Motherhood represents a valued status in American culture especially for biological mothers within stable first-marriages. Focusing on partnered women, this study examined how and why mental health differed across three motherhood statuses: biological-only, step-only, and double mothers (i.e., both biological and step). Using data from the National Survey of Fertility Barriers (NSFB), we found lower life satisfaction among step-only and double mothers compared to biological-only mothers. More economic hardship, lower quality romantic relationships, and higher rates of cohabitation fully explained the differences between biological-only and double mothers in life satisfaction. Differences between biological-only and step-only mothers are partially explained by self-esteem and cohabitation. Double mothers also reported higher psychological distress than biological-only mothers. This difference is partially explained by lower romantic relationship quality and more economic hardship among double mothers. We found no differences in psychological distress between step-only and biological-only mothers.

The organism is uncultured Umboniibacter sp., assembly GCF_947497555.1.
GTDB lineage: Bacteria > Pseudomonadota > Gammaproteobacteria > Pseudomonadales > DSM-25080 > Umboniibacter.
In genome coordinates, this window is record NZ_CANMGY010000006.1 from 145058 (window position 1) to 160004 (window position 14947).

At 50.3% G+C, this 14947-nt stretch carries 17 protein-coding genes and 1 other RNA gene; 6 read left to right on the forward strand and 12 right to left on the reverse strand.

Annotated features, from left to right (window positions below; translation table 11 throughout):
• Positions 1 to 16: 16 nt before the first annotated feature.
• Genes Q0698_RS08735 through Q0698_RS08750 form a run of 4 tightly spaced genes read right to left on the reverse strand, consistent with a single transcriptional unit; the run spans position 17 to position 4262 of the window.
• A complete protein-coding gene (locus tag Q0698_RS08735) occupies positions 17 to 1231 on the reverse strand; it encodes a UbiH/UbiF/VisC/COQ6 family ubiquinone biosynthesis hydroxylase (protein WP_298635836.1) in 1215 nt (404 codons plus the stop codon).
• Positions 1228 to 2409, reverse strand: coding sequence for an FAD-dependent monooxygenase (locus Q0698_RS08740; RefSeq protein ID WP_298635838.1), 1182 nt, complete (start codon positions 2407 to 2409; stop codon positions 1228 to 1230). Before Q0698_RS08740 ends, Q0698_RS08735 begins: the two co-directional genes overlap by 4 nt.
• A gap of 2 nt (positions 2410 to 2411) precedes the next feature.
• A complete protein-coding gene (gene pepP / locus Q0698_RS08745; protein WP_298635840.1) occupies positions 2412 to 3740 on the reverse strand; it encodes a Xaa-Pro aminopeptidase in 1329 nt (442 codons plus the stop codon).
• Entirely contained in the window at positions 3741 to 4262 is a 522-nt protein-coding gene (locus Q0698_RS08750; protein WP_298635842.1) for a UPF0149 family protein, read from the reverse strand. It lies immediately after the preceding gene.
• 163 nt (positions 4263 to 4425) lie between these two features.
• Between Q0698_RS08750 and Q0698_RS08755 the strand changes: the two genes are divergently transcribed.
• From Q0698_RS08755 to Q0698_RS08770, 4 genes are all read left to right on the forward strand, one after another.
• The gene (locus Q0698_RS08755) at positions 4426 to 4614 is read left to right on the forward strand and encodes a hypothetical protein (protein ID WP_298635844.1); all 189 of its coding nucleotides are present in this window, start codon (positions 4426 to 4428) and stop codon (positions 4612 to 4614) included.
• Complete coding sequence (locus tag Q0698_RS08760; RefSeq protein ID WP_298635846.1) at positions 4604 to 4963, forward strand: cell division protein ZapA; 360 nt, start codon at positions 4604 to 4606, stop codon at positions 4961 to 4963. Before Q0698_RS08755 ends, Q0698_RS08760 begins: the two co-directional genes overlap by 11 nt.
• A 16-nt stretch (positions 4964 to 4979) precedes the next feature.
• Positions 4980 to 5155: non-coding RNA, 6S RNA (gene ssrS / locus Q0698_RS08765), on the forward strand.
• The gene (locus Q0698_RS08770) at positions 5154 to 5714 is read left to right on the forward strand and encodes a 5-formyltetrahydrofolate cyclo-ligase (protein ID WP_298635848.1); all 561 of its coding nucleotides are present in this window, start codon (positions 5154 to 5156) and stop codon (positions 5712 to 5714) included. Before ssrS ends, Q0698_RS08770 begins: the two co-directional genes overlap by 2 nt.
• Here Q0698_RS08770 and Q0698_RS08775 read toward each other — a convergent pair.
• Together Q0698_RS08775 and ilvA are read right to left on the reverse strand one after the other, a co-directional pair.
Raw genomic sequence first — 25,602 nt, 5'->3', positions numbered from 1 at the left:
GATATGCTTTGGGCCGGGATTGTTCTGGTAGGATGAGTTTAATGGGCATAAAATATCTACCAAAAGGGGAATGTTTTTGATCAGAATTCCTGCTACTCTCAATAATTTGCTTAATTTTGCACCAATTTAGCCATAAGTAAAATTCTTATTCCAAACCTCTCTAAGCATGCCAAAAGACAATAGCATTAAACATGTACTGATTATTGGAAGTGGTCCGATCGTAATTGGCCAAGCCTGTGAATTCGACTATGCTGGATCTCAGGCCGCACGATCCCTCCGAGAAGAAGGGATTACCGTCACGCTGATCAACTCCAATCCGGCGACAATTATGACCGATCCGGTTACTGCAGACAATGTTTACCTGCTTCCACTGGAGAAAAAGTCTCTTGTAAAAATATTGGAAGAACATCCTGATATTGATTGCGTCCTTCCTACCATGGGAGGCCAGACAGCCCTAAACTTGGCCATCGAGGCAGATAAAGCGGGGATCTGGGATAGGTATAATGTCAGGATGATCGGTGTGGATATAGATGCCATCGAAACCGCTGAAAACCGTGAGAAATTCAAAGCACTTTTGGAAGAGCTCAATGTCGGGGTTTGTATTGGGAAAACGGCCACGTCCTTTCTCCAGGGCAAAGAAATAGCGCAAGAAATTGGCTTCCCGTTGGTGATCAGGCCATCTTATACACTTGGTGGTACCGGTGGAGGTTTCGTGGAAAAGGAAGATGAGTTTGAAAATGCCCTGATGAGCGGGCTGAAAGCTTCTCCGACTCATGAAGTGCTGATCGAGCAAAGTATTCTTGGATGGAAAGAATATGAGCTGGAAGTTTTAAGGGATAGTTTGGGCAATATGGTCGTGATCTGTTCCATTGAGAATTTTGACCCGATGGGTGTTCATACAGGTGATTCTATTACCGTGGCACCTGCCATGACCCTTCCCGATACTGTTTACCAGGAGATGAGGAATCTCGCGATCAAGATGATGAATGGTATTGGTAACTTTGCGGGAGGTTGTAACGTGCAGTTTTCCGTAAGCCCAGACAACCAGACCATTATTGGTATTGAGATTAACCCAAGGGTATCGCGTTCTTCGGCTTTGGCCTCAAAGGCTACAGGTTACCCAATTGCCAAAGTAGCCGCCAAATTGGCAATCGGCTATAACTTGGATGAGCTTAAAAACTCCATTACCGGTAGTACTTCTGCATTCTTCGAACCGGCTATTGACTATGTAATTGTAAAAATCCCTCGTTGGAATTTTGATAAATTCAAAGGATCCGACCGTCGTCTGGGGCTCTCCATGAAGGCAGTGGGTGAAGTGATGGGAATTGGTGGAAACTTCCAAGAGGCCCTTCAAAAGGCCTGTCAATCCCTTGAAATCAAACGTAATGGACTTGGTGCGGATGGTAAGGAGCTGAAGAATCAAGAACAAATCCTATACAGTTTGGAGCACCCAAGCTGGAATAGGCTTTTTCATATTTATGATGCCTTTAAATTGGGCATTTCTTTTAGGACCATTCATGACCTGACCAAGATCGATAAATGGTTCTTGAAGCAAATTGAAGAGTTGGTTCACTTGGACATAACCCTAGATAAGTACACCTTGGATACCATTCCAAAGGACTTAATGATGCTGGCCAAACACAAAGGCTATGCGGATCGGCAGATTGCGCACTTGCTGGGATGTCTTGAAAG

- cohabitation/informal marriages
- dyadic relationship/quality/satisfaction
- economic issues
- family demography
ASJC Scopus subject areas
- Social Sciences (miscellaneous)